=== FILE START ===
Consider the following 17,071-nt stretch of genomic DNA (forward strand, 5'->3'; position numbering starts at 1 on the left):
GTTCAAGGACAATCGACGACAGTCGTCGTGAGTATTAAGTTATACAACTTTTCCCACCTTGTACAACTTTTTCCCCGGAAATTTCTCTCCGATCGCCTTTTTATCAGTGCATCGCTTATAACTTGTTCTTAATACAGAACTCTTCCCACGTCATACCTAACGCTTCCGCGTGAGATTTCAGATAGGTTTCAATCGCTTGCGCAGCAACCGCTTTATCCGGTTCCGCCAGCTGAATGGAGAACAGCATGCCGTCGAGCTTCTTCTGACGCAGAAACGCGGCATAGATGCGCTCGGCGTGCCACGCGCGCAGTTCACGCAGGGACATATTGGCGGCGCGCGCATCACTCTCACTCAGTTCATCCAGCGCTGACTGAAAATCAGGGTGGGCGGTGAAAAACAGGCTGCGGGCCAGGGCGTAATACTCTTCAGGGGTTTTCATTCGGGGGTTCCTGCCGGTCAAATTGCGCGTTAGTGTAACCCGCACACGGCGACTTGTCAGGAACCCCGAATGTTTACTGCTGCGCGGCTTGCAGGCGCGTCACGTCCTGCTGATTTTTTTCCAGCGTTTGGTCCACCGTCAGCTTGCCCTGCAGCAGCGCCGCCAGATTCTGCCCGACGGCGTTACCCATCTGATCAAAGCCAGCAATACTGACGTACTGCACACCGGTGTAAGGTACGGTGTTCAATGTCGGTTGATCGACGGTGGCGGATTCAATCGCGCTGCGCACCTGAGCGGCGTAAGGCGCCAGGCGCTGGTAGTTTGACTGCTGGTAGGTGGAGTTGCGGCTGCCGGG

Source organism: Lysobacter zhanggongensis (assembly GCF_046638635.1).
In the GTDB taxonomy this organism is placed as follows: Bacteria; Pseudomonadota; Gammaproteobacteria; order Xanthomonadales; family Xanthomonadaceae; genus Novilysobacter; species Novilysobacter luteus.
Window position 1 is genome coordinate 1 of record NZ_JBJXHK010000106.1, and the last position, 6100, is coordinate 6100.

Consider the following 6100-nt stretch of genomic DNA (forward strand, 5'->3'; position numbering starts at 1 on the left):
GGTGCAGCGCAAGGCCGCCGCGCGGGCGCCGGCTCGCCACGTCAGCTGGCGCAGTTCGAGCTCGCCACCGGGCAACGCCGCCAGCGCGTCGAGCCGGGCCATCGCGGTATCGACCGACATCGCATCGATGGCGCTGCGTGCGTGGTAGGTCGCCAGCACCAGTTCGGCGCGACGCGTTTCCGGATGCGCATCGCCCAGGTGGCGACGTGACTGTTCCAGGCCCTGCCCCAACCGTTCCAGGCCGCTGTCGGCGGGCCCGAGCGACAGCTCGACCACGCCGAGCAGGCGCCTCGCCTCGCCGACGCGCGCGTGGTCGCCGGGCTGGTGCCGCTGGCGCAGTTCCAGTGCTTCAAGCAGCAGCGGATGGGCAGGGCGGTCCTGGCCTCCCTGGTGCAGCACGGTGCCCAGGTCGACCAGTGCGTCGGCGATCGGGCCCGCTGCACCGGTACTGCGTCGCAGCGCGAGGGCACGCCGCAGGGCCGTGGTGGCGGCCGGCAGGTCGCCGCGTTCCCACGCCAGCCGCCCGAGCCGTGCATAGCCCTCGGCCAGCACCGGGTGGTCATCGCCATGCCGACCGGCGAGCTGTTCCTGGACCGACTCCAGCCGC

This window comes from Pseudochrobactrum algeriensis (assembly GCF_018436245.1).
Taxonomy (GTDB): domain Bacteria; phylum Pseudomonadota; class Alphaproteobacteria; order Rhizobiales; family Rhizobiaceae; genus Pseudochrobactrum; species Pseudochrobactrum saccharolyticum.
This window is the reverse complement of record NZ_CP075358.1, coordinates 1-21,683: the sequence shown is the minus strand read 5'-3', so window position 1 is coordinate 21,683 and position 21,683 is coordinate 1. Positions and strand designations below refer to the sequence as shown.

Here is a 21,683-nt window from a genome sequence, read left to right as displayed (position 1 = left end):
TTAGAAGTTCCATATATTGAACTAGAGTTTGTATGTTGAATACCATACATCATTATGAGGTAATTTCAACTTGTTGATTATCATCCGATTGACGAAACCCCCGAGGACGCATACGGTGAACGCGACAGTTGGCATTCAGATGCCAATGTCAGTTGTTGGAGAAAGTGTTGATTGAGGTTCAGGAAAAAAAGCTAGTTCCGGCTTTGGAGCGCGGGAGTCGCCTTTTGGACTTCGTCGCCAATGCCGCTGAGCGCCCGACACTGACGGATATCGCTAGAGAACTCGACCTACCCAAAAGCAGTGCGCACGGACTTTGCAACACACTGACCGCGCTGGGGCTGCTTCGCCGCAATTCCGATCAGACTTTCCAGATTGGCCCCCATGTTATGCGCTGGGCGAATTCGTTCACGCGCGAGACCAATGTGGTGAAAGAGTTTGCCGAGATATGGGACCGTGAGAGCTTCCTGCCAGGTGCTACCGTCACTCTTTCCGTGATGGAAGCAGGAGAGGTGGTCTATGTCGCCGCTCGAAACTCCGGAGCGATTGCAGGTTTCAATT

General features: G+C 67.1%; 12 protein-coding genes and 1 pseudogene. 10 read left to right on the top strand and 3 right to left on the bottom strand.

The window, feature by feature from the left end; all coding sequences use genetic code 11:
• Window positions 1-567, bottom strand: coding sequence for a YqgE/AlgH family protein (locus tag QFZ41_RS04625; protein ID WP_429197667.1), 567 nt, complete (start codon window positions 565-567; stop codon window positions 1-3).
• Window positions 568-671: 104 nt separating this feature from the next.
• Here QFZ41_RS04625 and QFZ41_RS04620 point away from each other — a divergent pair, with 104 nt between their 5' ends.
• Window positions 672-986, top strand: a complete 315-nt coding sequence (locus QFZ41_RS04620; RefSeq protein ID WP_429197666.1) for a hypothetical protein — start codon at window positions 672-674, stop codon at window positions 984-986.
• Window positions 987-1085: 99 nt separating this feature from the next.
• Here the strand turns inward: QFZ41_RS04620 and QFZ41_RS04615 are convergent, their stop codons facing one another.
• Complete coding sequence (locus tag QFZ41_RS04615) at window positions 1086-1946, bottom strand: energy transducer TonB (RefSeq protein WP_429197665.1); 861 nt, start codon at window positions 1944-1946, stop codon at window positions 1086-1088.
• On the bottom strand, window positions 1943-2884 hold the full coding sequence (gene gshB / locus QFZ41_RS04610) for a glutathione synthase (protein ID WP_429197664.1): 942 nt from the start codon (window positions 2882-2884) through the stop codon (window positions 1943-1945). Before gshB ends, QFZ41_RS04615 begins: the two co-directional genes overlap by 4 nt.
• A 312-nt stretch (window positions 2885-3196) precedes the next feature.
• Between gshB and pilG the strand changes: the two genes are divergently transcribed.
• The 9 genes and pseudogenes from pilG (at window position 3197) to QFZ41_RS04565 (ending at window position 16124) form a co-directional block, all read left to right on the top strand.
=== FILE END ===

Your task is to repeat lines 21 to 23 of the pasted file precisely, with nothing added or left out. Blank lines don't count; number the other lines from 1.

• Complete coding sequence (locus tag QFZ41_RS04615) at window positions 1086-1946, bottom strand: energy transducer TonB (RefSeq protein WP_429197665.1); 861 nt, start codon at window positions 1944-1946, stop codon at window positions 1086-1088.
• On the bottom strand, window positions 1943-2884 hold the full coding sequence (gene gshB / locus QFZ41_RS04610) for a glutathione synthase (protein ID WP_429197664.1): 942 nt from the start codon (window positions 2882-2884) through the stop codon (window positions 1943-1945). Before gshB ends, QFZ41_RS04615 begins: the two co-directional genes overlap by 4 nt.
• A 312-nt stretch (window positions 2885-3196) precedes the next feature.